As the summer holidays get underway, I catch myself thinking wouldn't it be nice to have a synth in the house? In case you are not among the four million people hooked to Channel 4's latest Sunday-night drama, Humans, a synth is an aesthetically pleasing but slightly eery robot in human form that performs mundane and thankless tasks. I am looking for one to glide about the house making meals, tidying up after the kids and loading the washing machine. What's wrong with that? Well, quite a lot as it turns out.
|The actor Gemma Chan who plays the synth Anita|
Credit: Des Willie for Kudos
Without getting too caught up in the plot, there is one particular super-synth called Anita, who was once known as Mia. The series begins with her capture (the super-synths are on the run) after which she is re-programmed and then sold on to a family to become their domestic drudge. Seemingly Anita has no memory of her days as Mia, a conscious synth, who was 'sister' to Leo (a resurrected human). When Leo eventually tracks her down, to his despair, she does not recognise him. He spends hours on his laptop trying to access her original memories and personality (aka source code) with no apparent success. "She's gone, she's not in there," he says, his face striken with grief. "Mia's dead."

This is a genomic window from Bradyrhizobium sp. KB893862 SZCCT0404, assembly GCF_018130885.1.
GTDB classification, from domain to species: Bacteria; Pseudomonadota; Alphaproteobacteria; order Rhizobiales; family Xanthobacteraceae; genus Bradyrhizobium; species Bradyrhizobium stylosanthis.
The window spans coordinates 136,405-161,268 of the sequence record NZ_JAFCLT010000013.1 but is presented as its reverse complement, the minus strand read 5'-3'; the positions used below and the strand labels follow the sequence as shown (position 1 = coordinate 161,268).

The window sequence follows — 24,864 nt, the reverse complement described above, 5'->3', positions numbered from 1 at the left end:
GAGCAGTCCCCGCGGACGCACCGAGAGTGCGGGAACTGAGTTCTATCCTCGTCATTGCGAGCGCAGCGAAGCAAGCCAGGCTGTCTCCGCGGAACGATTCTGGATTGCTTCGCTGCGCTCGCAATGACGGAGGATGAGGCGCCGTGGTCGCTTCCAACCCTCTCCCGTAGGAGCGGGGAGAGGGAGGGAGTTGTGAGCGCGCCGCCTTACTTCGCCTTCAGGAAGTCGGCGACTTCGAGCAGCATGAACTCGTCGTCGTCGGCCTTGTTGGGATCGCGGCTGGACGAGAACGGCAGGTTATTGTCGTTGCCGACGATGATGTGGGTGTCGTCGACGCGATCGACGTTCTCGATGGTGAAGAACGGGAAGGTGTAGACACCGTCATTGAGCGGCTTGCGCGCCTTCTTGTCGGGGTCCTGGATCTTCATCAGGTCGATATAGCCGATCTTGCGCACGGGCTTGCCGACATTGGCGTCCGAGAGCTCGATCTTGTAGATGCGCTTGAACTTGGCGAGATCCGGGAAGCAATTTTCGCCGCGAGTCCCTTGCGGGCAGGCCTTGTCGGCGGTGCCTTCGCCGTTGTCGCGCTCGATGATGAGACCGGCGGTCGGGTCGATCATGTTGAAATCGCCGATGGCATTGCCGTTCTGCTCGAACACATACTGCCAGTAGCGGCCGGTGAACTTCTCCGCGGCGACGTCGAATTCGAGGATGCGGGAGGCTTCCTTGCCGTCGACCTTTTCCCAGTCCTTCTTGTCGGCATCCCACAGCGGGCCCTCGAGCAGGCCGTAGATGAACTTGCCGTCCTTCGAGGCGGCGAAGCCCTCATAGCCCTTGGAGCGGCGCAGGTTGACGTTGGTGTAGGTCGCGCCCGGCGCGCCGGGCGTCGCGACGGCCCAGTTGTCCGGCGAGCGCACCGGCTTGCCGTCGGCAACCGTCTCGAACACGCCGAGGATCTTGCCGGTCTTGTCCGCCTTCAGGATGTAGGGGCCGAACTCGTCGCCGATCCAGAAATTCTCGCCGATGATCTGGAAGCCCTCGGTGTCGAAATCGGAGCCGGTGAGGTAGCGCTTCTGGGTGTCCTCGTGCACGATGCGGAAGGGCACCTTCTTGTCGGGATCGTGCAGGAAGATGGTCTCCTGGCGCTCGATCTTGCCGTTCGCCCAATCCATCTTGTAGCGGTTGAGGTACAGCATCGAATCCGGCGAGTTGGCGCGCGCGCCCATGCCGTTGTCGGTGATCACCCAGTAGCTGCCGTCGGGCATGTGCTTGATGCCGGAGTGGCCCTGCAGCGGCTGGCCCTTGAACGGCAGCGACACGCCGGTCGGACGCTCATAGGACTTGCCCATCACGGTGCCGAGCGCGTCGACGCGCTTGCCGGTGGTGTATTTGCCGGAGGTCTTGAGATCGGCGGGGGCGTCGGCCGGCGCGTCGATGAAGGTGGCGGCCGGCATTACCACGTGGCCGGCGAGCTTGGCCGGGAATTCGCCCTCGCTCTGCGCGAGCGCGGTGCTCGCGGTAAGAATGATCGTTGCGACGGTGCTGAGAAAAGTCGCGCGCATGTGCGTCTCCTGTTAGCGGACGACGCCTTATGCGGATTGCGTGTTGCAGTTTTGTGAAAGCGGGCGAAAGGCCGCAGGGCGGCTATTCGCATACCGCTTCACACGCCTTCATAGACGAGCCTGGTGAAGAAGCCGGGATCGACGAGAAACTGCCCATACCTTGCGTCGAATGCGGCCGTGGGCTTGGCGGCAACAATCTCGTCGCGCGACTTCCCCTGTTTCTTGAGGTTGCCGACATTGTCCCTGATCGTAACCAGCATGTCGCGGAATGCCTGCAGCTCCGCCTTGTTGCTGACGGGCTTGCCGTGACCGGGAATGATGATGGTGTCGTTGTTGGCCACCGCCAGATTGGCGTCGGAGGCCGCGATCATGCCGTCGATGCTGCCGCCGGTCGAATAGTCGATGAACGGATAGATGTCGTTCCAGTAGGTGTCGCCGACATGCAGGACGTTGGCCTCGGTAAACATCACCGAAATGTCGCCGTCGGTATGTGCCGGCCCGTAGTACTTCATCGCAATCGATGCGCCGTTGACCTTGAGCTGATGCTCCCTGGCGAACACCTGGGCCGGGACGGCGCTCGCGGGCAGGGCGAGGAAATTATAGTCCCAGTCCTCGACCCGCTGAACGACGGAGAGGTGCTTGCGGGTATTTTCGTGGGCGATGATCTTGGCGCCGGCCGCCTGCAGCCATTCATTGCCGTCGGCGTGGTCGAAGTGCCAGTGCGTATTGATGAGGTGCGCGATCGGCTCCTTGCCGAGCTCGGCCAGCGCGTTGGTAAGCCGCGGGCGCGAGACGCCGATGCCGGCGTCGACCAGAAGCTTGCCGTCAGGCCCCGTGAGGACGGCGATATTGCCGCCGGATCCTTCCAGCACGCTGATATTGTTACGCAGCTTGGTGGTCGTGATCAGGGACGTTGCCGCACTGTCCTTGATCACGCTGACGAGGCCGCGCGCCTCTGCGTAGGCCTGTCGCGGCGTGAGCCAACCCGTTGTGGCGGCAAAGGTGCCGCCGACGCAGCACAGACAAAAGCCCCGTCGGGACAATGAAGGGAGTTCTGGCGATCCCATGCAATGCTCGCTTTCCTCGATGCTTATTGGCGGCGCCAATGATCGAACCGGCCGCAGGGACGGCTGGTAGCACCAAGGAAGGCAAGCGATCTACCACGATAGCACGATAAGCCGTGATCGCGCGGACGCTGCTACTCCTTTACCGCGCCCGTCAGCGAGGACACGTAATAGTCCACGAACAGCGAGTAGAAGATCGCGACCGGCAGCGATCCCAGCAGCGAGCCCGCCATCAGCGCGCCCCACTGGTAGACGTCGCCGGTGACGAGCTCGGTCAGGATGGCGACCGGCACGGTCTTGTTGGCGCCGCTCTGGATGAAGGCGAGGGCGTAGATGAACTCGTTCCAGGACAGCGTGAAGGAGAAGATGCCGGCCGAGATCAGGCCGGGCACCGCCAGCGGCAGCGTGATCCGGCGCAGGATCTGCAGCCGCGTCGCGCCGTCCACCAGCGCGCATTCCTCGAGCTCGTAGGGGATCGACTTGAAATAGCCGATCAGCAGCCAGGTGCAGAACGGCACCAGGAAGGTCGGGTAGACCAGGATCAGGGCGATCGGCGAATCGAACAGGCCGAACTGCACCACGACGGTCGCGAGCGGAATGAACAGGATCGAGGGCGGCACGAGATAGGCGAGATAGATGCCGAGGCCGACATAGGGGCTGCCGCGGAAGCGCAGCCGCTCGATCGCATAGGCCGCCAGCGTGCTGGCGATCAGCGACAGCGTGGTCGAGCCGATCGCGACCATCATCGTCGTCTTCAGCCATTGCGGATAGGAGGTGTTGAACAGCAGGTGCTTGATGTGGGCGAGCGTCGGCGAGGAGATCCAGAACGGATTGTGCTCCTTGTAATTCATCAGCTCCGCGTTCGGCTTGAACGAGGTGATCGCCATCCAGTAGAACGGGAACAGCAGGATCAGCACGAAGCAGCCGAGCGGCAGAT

For Leo, Mia no longer exists despite her physical presence because she has no recollection of their former life together. The poignancy of this broken relationship reminded me of what it is to lose a parent or grandparent to dementia, where cognitive functions, such as memory, language and problem-solving, are gradually eroded. Memories in particular form the fabric of our identity and without them we lose the currency by which we can maintain a relationship with other people.
Of course our identity is constantly in flux over the course of time, owing to environmental factors and genetic triggers. We are not the exact same people we were, say, 10 years ago. Crucially, however, our ability to recall provides some kind of continuum, a thread that weaves together all of our past and present selves.
The power of Channel 4's Humans resides in its ability to probe the boundaries of the human mind, while also telling a gripping story. The personality of Mia the synth does eventually re-surface, brought back by her latent capacity for empathy as well as some technical wizardry. Like the other super-synths, she is a triumph of human invention, but also a perceived threat to lesser mortals. I can't wait to see how the series resolves this tension.
My husband Will will be walking 100k non-stop along the Thames Path in September to raise money for Dementia UK. If you wish to sponsor him, click here.